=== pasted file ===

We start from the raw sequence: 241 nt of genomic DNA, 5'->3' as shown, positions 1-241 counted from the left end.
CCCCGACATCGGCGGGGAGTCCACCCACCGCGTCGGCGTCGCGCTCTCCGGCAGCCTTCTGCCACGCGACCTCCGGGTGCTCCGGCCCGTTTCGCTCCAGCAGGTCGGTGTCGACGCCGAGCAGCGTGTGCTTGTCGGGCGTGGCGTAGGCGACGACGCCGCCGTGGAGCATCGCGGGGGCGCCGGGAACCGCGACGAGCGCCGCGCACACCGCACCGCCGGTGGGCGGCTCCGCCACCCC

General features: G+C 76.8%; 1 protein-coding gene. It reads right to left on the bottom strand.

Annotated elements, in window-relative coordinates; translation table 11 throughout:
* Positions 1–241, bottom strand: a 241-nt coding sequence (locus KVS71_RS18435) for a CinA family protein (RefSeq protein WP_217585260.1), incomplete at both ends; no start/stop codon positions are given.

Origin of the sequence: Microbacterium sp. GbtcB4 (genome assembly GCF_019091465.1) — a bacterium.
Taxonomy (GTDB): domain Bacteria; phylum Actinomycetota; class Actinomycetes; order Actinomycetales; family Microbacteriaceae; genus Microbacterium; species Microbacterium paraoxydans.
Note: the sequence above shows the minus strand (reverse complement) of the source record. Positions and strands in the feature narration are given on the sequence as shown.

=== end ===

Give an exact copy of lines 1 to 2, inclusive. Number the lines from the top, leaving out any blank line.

We start from the raw sequence: 241 nt of genomic DNA, 5'->3' as shown, positions 1-241 counted from the left end.
CCCCGACATCGGCGGGGAGTCCACCCACCGCGTCGGCGTCGCGCTCTCCGGCAGCCTTCTGCCACGCGACCTCCGGGTGCTCCGGCCCGTTTCGCTCCAGCAGGTCGGTGTCGACGCCGAGCAGCGTGTGCTTGTCGGGCGTGGCGTAGGCGACGACGCCGCCGTGGAGCATCGCGGGGGCGCCGGGAACCGCGACGAGCGCCGCGCACACCGCACCGCCGGTGGGCGGCTCCGCCACCCC